The Light Phone, if you haven’t heard of it, is a fantastic approach to minimizing the connection we all have with our phones. It’s simple by design and only presents the features we initially desired from our phones back when we first received them; you know, to call people. But even in the face of this simplicity, almost before the product got its initial backing on its crowdfunding site, the Light phone II replaced the first design. Is it set to be a minimalist product plagued by endless upgrades?
The age of distraction
Whatever else age you think we’re in, it is clear by our output, that we are facing massive distraction. Our phones have become a crutch we lean on in the face of a moment’s break from some other activity. To see this in action, time how long it takes people on a bus or in a line to pull out their phones and start scrolling.
This diversion has eroded several things that we are only now discovering the ramifications of. Principally: our eyesight, our attention span, and our verbal communication are being damaged by these devices.
For most of us, we would rather scroll than talk to strangers. And that’s not a good thing. So, in an effort to address this problem, a group of designers created and crowdfunded the Light Phone.
This alternative posed a safe harbor for me on my own journey to overcoming the pull technology has on me. It offers an opportunity to stay connected in the simplest of ways, while not completely divorcing myself from my smartphone (since the Light Phone uses my other phone’s signal). An important feature because I use my phone for work.
The Light Phone’s purpose
This device is very much like the iPhone 4 (RIP) in that it’s a simple, elegant, white or black slab. The e-ink backlit screen is covered with translucent paint, making detailed graphics impossible, which is part of the appeal.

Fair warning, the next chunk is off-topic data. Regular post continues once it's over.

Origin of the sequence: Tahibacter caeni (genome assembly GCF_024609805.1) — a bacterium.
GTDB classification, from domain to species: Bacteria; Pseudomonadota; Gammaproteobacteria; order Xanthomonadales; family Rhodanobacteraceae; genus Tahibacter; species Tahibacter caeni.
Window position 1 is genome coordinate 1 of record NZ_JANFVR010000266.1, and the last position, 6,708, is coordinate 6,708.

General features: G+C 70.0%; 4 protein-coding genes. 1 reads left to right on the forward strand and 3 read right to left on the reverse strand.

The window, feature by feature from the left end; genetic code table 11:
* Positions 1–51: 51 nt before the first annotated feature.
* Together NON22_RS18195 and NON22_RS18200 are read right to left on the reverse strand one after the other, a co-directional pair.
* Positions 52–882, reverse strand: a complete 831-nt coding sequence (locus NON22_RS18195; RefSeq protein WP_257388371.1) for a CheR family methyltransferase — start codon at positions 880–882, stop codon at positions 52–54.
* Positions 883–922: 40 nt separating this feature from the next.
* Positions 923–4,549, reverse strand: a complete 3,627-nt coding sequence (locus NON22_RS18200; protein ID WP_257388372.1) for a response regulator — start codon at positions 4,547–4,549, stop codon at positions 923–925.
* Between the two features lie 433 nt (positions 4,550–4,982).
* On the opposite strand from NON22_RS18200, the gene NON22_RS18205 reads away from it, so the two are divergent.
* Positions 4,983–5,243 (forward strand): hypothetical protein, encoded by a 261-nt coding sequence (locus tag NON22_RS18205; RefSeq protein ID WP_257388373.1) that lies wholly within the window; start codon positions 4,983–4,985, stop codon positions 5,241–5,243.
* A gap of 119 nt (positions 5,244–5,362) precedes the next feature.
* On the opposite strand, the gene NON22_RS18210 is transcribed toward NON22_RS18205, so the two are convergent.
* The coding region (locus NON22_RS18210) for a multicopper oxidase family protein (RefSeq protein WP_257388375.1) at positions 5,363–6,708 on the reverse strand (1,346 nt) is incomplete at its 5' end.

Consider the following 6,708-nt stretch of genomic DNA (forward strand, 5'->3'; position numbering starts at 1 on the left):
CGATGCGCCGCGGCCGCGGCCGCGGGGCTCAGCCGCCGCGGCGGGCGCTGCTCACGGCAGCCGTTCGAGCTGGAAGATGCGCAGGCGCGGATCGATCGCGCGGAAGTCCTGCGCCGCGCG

I am excited about this technology because it puts limiting my phone in my hands, rather than either throttling or grayscale do. There seems to be more control, since my iPhone can stay on the counter at home while I am out for a walk with my kids, for instance.
I understand that this creates two products where I previously only had one (adding more waste in the process), and I am not naïve to that fact. So long as the addition has ample value and lasts as long as my current iPhone (V. 5, thank you very much) the additional carbon it adds to my footprint should be minimal.
Going simple is an uphill battle
The quest to refine my life down to the essentials—to reduce my consumption to only that which is purposefully chosen for specific application—has been a slow one. It seems every time I make a choice for something simpler, the waste piles up beside that choice.
This entropic decline of “simple” can be seen in the Light Phone, too. On the eve of releasing their minimalistic product to the masses, the design team pulled it back in-house and tinkered a few more things into it. More features that (when you think about it) customers really do need.
The reason this is interesting to me is that even well-meaning tech companies struggle against the feature creep that infects consumers. Once the novelty wears off, it seems we start looking for things to add to our products in order to keep things fresh. This is the peril of innovation, what Clayton Christensen calls “overshoot.” And then another company comes in (like Light Phone) to take the place of the first company’s lack of attention.
The irony in all this is that we now need to purchase a phone to make calls on because our smartphones are ill-equipped to do that thing they were first designed to do. As feature creep took over each iteration of design, the principle reason to have the device was lost.
But there’s a new reason that has taken its place. For the majority of Americans, distraction is what we actually get our devices for! This is illustrated perfectly when you see parents giving toddlers a phone to pacify them; those children grow up seeing smartphones as an escape hatch.
Despite the upgrades, what the Light phone addresses is our need to minimize the distraction that comes with those feature-laden devices in our pockets. It aims to help us collect back those moments we waste looking for the perfect emoji when we could be connecting with people IRL.